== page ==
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How to support your organisation with Azure Cosmos DB Graph (Gremlin)?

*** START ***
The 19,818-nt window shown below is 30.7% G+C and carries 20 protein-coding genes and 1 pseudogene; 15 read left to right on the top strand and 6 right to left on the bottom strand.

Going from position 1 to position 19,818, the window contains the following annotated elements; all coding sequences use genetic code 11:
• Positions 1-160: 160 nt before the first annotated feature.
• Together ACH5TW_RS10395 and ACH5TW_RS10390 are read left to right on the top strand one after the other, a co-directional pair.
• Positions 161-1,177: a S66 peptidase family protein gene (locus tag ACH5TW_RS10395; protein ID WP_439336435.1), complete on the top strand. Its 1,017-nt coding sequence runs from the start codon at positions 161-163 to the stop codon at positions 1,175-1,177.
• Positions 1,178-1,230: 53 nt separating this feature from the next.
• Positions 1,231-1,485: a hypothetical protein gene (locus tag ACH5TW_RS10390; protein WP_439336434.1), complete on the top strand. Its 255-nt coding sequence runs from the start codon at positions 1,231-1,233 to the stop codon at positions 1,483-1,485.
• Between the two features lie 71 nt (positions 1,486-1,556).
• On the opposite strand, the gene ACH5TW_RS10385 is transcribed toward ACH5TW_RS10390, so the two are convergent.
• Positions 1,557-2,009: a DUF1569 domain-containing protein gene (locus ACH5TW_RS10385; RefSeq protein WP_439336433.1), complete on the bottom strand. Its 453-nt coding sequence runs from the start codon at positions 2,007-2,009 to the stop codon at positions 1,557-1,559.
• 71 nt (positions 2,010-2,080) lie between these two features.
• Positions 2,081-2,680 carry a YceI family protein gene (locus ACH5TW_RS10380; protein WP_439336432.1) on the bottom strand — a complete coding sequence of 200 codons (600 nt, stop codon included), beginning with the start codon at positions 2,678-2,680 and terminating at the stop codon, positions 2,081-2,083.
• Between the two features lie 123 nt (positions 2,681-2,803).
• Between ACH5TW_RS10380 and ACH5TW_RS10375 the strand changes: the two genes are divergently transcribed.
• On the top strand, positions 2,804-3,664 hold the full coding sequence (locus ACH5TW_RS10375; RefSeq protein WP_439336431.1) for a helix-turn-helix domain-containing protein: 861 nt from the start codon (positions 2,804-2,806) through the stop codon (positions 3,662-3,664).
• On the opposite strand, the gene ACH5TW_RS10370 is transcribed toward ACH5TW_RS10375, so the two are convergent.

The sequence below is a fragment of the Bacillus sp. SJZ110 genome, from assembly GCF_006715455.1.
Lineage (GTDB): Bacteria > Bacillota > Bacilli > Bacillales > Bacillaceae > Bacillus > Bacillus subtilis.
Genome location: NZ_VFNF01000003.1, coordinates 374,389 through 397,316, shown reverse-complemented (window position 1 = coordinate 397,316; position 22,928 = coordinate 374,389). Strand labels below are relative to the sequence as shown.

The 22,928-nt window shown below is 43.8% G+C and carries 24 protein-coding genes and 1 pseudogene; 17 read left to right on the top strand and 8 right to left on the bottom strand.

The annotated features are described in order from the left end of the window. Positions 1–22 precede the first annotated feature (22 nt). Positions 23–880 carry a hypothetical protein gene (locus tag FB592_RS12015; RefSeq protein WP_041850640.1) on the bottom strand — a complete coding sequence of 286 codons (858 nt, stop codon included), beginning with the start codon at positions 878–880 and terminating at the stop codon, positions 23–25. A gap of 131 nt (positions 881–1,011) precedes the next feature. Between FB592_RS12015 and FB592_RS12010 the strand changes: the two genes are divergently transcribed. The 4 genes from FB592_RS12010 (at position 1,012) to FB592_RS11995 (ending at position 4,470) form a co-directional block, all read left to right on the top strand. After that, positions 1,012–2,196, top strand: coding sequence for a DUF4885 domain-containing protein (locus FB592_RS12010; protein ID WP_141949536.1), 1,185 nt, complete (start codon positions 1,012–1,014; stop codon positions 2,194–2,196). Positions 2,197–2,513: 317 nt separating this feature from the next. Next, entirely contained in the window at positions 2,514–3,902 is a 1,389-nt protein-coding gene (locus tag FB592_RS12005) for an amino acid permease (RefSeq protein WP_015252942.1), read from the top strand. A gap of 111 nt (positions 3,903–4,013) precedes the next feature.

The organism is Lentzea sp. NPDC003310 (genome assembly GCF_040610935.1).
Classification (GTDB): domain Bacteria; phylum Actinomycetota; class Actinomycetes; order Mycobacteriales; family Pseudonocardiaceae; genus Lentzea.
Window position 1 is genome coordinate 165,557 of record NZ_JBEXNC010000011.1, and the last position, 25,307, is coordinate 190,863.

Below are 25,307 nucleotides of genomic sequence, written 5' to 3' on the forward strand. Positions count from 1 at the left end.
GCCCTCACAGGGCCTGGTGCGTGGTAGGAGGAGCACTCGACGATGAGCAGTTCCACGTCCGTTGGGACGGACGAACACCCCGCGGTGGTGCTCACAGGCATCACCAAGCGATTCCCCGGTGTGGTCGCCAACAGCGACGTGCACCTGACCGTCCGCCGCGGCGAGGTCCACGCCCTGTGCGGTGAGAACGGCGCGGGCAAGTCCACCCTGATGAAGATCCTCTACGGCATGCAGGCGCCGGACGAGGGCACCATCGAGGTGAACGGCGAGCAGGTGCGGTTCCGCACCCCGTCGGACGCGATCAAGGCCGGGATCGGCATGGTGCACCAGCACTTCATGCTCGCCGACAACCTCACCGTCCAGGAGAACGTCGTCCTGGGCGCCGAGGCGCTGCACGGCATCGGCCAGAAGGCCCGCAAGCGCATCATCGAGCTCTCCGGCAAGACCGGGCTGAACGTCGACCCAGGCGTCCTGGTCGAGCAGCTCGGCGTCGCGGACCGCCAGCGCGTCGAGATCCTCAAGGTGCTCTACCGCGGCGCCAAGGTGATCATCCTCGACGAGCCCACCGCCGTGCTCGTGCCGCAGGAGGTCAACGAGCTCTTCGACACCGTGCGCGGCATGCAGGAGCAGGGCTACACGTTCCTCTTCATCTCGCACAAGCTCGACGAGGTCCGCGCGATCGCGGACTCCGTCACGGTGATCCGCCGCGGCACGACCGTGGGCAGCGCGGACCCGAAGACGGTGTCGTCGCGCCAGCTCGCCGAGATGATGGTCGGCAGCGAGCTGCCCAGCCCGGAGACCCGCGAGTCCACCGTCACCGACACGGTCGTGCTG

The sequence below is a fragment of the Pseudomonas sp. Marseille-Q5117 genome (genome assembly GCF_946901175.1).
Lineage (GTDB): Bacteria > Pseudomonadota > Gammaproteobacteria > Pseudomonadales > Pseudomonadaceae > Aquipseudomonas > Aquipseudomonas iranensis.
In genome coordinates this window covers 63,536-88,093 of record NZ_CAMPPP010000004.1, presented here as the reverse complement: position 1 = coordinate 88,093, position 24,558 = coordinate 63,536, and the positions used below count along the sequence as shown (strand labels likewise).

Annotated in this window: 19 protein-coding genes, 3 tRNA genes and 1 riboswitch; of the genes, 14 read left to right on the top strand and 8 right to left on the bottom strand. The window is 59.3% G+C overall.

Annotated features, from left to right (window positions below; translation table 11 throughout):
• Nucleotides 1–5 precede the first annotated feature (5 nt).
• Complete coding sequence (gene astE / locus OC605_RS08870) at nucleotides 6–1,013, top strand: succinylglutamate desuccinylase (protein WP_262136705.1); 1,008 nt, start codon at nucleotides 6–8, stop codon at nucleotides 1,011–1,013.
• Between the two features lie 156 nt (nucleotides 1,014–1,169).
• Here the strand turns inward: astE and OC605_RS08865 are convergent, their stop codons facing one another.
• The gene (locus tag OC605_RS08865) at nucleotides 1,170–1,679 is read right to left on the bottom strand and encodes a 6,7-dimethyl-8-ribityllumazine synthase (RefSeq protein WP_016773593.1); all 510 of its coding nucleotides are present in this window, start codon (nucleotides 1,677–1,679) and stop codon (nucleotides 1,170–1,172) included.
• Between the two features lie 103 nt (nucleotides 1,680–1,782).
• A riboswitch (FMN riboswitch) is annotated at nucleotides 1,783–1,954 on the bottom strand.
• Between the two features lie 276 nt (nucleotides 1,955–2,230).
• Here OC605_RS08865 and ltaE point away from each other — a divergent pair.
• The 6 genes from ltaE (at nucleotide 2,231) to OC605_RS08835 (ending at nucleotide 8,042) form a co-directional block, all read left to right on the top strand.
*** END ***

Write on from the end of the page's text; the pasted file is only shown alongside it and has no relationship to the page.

Let me start this blog with two questions. 1) How can Joanna, from the HR department, query the mentor/mentee structure from the organisation? 2) How can Robin, from the resourcing department, find the most suitable and available consultant to start a new project next week? I’m sure at this point you are thinking that to solve both problems they could simply query the HR and the Resource Planning systems, and you are right, but, what if they could get the answer for both questions from a single system? In this blog I’ll demonstrate how to achieve such requirement using Azure Cosmos DB Graph (Gremlin).Graph TheoryIn graph theory, a graph is an ordered pair comprising a set of vertices and edges. A vertex is the fundamental unit of which graphs are formed and are usually represented by a circle with a label. An edge is represented by a line or arrow extending from one vertex to another.Graphs can be used to model many types of relations and processes in many different areas. For example, we can represent the link structure of a website as a graph, the web pages as vertices and the links from one page to another as edges.Azure Cosmos DBAzure Cosmos DB is a globally distributed multi-model database with the capacity to store various types of data, such as document, relational, graph and key values. It provides all the necessary tools to elastically scale throughput and storage across any number of Azure's geographic regions (further details here). Azure Cosmos DB supports a variety of popular API’s to access and query the data, such as SQL, MongoDB, Cassandra, Graph (Gremlin) and Table API. In this instance, I will focus on the Graph (Gremlin) API.GremlinGremlin is the graph traversal language of Apache TinkerPop, an open source Graph Computing Framework. Gremlin allows the users to write complex queries to traverse their graphs by using a composed sequence of steps, with each step performing an operation on the data stream (further details here). There are 4 fundamental steps:· transform: transform the objects in the stream· filter: remove objects from the stream· sideEffect: pass the object, but yield some side effect· branch: decide which step to takeScenarioThe image in the left is an example of the mentor/mentee structure. If we convert it to a graph (image in the right), we have the people represented as vertices and the relationship mentor as edges.Now, let’s create the database and the graph. When creating the Azure Cosmos DB, we need to ensure we select the Gremlin (graph) API. To populate and query our graph, we have three options, the Azure Portal, the Gremlin Console or the Guided Gremlin Tour. The last two tools can be downloaded from the Quick Start section once we create the sample container or directly downloaded here and here.In the Azure Portal, CRUD operations can be performed via the Data Explorer UI and Gremlin queries. The results can be visualised in a Graph or in GraphJSON format, the Gremlin standard format to represent vertices, edges and properties using JSON.In the proposed scenario, we will create 7 vertices and 6 edges. The vertices will be labelled as person and will have 3 properties, First Name, Position and In Bench (indicates if a consultant is allocated to a project or not). The edges, labelled as mentor, will define the relation between consultants. Create a vertexg.addV('person').property('firstName', 'Tim’).property('position', 'Director') .property('inBench', '1')Create an edgeg.V().hasLabel('person').has('firstName', 'Tim').addE('mentor').to(g.V().hasLabel('person').has('firstName', 'Neil'))Below is how the graph looks like when all vertices and edges are created.Joanna has now all that is needed to obtain valuable information. For example, she can traverse the graph and obtain the list of Principal and Senior Consultants that are mentored by Tim.g.V().hasLabel('person').has('firstName', 'Tim').outE('mentor').inV().hasLabel('person').has('position', within('Principal Consultant','Senior Consultant')).group().by('firstName').by(values('position'))[{"Neil": "Principal Consultant","Scott": "Senior Consultant"}]To support Robin, we will add two new instances of vertices, Blog and Project. The Blog vertex will be related with the Person vertex and will indicate who wrote blogs and which technology was covered. The Project vertex will be related with the Person vertex and will indicate who worked in a certain project. The Project vertex will have the client, the name of the project, the duration and which technology was used as properties.If Robin needs to find a consultant with experience in Azure Cosmos DB, he can query the graph and verify who either wrote a blog or worked in a previous project with that technology. On top of that, he can filter the results by indicating he is only interested in consultants that are currently in the bench.g.V().hasLabel('person').where(outE('worked').or().outE('wrote').has('tech', 'Azure CosmosDB')).has('inBench', '1')ConclusionsHopefully, using a very simple scenario, I managed to demonstrate the potential of Azure Cosmos DB Graph to build complex queries, implement powerful graph traversal logic and help the business to quickly obtain insights from very complex models..As always, if you have any questions or comments do let me know.